If, in five years, you ask me what I remember about our second pandemic winter, I wonder what I’ll say. In early 2022, stuck at home as Omicron cases rose in Ontario, my roommate and I spent time trading stories of our core memories from the previous few years—probably having drawn subliminal inspiration from the “core memories” TikTok trend that emerged around that time. As part of the trend, TikTok users set video clips of treasured life moments to a nostalgic instrumental soundtrack, with the audio run through an echo filter to make it sound drawn from a dream. While neither of us made one of those TikToks, we do both have vivid mental highlight reels from our first few years at the University of Toronto, where we were midway through our undergraduate degrees when the pandemic hit. One of my favourite memory overlaps was a housewarming party we threw in 2019 at a previous address—our living room alive with chatter, our kitchen filled with friends dancing to Earth, Wind & Fire’s “September” on the twenty-first night of September. But we didn’t talk much about the year and a half that we spent taking online classes from our parents’ homes, feeling like we were living a single day on loop. Even now, a rare pandemic anecdote will surface in my mind, and I’ll struggle to pinpoint what year it’s from. The summers of 2020 and 2021 often blur together in my mind.
Because of those gaps in my recollection, I spent that slow, quiet winter punctuating my weeks with things I hoped I would remember doing. I photographed, I wrote, I did everything I could to maintain a record of my existence at that point in time. It didn’t feel like enough. In the fall, I had returned two planters to Structube, but by January, I had no memory of doing so. My roommate was pretty sure I did it, though she couldn’t remember if it was one or two planters. Did I? Was that me? I’ve always been absent minded, but what I felt that winter was new. I was twenty-one and couldn’t help but think that this shouldn’t be happening to me.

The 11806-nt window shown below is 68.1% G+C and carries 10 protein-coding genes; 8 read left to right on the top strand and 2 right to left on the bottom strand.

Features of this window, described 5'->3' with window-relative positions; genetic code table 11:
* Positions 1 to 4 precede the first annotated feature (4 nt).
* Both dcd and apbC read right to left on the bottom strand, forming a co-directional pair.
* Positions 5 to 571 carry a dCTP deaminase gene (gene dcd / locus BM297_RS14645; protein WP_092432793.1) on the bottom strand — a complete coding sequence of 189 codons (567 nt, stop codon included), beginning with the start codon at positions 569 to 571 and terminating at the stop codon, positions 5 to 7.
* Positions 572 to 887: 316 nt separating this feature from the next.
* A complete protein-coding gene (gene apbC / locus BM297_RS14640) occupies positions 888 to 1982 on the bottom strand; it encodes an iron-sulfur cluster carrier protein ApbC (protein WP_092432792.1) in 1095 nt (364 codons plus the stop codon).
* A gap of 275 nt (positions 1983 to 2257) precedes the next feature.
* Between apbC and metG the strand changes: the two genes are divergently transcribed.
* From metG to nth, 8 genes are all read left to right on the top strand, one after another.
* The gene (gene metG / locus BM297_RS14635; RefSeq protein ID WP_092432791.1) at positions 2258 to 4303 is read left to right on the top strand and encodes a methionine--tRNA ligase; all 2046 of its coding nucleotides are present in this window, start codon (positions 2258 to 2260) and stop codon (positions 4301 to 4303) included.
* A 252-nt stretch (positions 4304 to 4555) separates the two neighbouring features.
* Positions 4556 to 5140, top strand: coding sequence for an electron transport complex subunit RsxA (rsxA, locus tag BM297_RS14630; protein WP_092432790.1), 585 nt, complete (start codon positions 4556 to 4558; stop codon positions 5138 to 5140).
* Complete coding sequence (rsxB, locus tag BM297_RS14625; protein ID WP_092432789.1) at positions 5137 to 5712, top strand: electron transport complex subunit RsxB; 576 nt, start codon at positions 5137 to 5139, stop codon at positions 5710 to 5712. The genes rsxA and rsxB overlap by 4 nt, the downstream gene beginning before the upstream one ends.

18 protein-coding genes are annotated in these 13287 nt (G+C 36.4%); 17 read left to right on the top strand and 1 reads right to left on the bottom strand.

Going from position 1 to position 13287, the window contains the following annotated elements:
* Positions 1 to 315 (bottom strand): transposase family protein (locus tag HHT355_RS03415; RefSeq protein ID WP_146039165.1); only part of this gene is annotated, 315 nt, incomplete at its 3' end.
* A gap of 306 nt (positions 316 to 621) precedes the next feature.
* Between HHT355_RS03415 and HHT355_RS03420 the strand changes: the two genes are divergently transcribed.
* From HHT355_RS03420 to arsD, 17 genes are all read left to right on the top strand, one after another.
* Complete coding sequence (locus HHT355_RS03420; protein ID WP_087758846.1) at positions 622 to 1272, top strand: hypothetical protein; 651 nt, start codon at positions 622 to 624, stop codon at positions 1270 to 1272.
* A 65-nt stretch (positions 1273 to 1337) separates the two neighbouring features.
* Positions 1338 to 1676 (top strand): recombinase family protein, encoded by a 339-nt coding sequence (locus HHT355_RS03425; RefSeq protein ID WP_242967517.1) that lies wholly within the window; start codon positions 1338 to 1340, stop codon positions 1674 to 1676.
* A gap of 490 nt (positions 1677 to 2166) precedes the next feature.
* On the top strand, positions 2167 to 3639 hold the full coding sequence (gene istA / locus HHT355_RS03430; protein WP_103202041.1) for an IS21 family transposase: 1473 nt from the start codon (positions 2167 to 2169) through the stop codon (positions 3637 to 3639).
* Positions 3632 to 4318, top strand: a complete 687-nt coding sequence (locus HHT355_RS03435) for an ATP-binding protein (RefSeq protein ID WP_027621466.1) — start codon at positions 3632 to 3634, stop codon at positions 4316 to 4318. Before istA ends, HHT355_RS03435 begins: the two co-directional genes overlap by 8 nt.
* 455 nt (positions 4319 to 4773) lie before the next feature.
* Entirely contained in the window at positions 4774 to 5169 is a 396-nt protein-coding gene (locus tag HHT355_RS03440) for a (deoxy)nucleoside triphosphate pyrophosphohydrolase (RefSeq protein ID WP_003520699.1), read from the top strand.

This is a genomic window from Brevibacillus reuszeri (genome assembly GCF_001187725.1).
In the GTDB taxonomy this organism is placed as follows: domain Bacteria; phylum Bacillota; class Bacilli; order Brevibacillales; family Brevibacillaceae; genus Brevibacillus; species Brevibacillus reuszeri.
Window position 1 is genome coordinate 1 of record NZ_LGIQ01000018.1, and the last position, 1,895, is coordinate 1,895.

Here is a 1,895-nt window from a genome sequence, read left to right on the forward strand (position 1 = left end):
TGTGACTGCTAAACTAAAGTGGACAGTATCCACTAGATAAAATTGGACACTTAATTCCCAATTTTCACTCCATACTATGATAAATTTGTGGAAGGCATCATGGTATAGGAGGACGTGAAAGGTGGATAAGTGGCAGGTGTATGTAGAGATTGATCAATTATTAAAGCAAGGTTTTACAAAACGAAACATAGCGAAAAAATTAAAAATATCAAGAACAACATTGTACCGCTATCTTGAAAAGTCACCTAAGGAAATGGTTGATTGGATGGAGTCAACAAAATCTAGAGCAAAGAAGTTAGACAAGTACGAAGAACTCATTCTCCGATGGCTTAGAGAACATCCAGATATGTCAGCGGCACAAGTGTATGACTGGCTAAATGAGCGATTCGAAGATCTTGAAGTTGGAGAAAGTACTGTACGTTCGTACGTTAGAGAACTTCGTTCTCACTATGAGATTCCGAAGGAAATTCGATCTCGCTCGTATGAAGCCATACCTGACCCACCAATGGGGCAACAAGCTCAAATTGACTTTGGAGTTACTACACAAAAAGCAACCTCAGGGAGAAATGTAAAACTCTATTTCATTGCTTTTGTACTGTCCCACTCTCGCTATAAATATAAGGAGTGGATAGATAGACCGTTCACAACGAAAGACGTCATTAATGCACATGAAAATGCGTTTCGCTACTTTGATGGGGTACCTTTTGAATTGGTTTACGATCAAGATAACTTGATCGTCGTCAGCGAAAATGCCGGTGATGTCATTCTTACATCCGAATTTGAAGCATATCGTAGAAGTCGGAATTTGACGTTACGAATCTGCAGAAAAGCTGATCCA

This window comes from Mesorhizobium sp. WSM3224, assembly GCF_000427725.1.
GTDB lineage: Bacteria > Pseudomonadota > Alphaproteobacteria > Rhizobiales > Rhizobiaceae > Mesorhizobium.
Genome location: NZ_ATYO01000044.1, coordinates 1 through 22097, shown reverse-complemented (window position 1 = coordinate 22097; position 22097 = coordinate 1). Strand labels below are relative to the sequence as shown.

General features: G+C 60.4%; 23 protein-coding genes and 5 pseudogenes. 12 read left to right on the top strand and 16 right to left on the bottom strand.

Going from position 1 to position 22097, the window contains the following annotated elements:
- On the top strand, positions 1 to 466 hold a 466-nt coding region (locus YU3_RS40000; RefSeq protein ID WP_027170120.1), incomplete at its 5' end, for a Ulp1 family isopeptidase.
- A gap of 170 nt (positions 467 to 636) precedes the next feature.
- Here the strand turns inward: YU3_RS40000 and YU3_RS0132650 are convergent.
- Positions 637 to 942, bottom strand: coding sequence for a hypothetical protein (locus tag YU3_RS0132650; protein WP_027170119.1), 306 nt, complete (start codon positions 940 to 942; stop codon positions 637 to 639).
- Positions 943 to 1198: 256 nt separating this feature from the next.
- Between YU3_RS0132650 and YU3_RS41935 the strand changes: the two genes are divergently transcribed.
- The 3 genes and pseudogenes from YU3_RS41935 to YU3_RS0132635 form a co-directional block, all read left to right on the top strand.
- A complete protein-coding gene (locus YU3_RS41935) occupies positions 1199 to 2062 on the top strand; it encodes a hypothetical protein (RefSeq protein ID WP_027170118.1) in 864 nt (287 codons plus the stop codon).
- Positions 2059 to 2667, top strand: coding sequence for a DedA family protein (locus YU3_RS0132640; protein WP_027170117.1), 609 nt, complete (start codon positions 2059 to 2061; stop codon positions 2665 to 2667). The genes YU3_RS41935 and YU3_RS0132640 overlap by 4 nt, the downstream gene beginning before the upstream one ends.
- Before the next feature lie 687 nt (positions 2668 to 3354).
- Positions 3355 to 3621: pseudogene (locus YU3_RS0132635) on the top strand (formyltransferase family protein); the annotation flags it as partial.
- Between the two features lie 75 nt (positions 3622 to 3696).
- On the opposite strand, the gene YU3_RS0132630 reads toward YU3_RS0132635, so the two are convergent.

To my knowledge, I’ve been lucky enough to dodge COVID thus far, so what I’m describing isn’t a symptom of long COVID. This is something different, maybe something related to my fairly high levels of pandemic-related anxiety. Whatever the cause, it is some small consolation that I am not alone. There is no shortage of anecdotal evidence that many of us have struggled with cognition since the pandemic disrupted our lives. On social media, people complained of difficulty concentrating, psychological distress, brain fog, or hazy memory. In some cases, COVID may be the direct cause of these difficulties. New research indicates that the virus can cause brain damage of varying severity, which can commonly manifest in attention impairment. But, as far as pandemic lifestyles go, the extent of the pandemic’s impact on our brains, researchers believe, has a lot more to do with our individual experiences of those years than we might think.
We might assume that our pandemic memories are missing because information entered our brains, then slipped from it—like a toy tumbling out of a clumsy toddler’s hands. However, it’s more likely that our brains weren’t storing that information in the first place. Morgan Barense, a University of Toronto professor and Canada Research Chair in cognitive neuroscience, explains that, to encode new memories and retrieve old ones, our brains use “event boundaries, or changes in context.” Those alert our brains to pay attention to our circumstances. In other words, we’re more likely to remember the events of a day if something out of the ordinary happens.
In the months after March 2020, many people’s day-to-day lives played out against the dull backdrop of monotony. I sat in my childhood bedroom in Richmond, BC, participating in Zoom classes and playing Among Us, a popular social deduction game set on a spaceship, with my high school friends. Barense describes these repetitive environments as “cognitively sparse” and says that they come with consequences. In these environments, we may find ourselves seeking short-term enrichment through activities like doomscrolling—a term, popularized by journalist Karen K. Ho, that describes some social media users’ compulsive consumption of bad news—which “hijacks our focus.” Simultaneously, as we are encountering less novelty, our brains are receiving fewer prompts to store memories. They also take in fewer retrieval cues—things we encounter that might prompt us to remember related experiences. For example, if you drive the same route to work every day for years, you’re unlikely to remember the details of each morning’s commute. But you’re likely to remember the July afternoon you drove down the coast of California for the first time, windows down to let in the sea breeze. Years down the line, if you smell the scent of the ocean again, the details of that day might resurface in your mind.